This piece was first written and circulated on the 2nd of September and appeared as a comment piece in Le Monde on the 10th of September
The Eurocrisis is on a pause as markets and EU leaders alike wait with bated breath for ECB. President Draghi, who has promised the European Central Bank will not let the Euro fail, to reveal his hand. They are right to think what the ECB will say or do is very important, but it is hard not to feel that too much is being expected of the ECB.
Between the things the ECB cannot do and the things it will not do, its ability to deliver a sustainable ‘big bang’ has been severely curtailed. There are three main reasons to suspect that no matter what the ECB does this week or the next it will not be sufficient to stem the Eurocrisis. Those who have their hopes riding on the ECB are best advised to recognize that while larger scale ECB interventions are necessary, they are simply not sufficient to bring the Eurocrisis under control.
The future of the Euro area banking system hangs in balance. It would not be an exaggeration to say that were it not for more than a trillion Euros of implicit and explicit public support in the form of capital injections and funding guarantees from Member States & liquidity support from the European Central Bank, the Euro area banking system could well collapse.
While some may think that, four years after Lehman’s collapse, the biggest problems of European banks are now over, that may not be true. All things considered, the biggest challenges for Euro area banks still lie ahead. In particular, the combination of largely unreformed banking models, large scale regulatory changes and uncertainties around their final shape as well as the worsening Eurocrisis mean that Euro area banks face very large, potentially insurmountable challenges.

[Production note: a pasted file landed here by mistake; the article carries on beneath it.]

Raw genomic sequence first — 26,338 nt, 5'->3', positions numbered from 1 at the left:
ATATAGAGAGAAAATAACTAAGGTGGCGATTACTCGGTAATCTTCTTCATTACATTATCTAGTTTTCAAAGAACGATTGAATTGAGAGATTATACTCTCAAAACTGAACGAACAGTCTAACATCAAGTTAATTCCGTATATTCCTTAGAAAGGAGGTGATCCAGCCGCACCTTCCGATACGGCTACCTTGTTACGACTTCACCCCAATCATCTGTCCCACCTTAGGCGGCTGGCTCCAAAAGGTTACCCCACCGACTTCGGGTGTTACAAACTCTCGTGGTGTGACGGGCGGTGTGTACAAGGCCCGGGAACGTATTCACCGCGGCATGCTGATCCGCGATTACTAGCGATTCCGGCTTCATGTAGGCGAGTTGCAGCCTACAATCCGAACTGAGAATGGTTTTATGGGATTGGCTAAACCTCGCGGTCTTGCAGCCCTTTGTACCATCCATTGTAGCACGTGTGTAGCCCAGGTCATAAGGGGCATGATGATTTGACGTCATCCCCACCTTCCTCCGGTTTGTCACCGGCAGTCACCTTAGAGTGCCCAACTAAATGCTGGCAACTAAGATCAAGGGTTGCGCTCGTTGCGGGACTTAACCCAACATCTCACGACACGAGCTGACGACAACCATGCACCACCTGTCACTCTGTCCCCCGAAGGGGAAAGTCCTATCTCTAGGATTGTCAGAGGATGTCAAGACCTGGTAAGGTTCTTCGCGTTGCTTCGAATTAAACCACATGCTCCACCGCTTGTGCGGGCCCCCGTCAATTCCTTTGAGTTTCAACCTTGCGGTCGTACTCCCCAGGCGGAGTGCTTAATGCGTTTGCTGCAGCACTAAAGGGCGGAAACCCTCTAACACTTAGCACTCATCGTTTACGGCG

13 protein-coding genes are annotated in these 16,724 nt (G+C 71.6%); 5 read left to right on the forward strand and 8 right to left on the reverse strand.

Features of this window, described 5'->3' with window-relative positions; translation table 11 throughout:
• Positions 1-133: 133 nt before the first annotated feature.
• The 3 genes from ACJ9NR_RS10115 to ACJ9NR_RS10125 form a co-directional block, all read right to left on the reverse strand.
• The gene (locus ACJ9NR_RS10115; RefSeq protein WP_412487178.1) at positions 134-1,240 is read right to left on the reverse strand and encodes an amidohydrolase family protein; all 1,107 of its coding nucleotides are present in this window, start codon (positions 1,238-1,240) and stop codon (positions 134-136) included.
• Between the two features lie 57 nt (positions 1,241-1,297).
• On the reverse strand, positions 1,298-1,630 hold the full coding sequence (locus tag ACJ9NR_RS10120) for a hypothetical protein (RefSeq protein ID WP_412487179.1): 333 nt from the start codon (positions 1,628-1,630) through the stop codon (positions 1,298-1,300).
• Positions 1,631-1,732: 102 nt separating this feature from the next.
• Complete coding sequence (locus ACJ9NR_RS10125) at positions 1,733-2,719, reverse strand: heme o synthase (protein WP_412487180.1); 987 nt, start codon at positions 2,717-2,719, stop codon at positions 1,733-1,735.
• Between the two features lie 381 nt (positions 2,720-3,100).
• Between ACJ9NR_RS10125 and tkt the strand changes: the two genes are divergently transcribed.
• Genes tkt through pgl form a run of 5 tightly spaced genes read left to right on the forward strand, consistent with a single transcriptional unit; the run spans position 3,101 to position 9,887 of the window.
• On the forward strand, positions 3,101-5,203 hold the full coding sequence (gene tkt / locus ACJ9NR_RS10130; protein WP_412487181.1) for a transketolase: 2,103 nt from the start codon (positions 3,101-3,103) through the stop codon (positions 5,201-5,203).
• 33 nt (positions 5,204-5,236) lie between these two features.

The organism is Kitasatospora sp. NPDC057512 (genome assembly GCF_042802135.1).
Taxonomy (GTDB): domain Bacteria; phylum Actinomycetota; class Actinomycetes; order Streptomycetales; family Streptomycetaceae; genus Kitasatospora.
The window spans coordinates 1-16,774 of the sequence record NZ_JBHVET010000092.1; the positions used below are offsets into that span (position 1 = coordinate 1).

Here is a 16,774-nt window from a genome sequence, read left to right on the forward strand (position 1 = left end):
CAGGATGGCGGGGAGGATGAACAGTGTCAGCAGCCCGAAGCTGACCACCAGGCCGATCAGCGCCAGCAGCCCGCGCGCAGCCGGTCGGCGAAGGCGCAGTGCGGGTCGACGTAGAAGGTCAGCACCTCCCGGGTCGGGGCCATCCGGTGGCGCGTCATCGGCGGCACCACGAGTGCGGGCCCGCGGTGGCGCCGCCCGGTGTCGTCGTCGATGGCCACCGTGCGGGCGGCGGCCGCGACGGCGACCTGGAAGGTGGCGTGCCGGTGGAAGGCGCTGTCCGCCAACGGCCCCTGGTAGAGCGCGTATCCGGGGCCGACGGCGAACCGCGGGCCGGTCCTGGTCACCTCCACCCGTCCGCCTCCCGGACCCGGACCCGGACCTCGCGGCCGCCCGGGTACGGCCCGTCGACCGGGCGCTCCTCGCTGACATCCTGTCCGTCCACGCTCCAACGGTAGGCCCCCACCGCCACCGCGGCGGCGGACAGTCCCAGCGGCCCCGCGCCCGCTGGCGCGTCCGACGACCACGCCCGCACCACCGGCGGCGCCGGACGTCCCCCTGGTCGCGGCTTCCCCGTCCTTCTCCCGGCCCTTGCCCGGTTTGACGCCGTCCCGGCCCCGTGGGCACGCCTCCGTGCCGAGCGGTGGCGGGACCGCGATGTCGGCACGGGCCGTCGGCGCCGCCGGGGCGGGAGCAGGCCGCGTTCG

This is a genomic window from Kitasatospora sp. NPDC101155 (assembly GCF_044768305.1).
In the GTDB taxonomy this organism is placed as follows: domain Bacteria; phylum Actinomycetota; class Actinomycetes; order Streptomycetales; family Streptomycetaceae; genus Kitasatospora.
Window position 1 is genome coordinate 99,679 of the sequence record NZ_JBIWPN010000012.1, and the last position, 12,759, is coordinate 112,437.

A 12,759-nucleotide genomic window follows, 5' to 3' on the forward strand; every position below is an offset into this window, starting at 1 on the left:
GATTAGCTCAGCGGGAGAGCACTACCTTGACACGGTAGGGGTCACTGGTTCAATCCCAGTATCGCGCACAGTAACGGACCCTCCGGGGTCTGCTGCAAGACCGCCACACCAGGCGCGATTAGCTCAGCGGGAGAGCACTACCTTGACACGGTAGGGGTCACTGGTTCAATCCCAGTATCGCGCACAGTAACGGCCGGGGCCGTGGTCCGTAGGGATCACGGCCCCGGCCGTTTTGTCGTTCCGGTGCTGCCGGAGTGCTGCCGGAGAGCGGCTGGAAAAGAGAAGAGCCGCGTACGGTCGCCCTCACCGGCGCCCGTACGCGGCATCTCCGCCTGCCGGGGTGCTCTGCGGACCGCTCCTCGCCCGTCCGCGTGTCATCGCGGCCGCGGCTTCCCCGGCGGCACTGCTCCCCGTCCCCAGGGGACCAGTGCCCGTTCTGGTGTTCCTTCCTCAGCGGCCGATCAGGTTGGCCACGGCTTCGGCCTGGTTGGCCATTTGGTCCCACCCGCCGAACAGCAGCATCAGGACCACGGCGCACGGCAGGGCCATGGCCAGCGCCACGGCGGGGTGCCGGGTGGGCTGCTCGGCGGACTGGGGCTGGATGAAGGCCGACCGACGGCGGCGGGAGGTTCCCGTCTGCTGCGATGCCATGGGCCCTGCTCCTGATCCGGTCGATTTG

Many of you have noticed that Re-Define has been apparently missing in action having not sent out comments, given interviews or published papers or Op-Ed’s on the Eurocrisis or Financial Reform since the beginning of March. This was deliberate. It’s not that we have stopped working on these issues, far from it. It’s that we decided it would be healthy for us, given our sharp, but constructively critical tone, to stay away from the headlines for a bit.
Given the premature complacence that was creeping into policymaking circles, we got heat for continuing to insist the problems were far from over. For example, we were criticized in some quarters for being too negative at the last European Council in March when we said “This European summit reeked of missed opportunities, premature celebration and undeserved backslapping. This may come back to haunt our leaders sooner than they think.” (2nd Mar)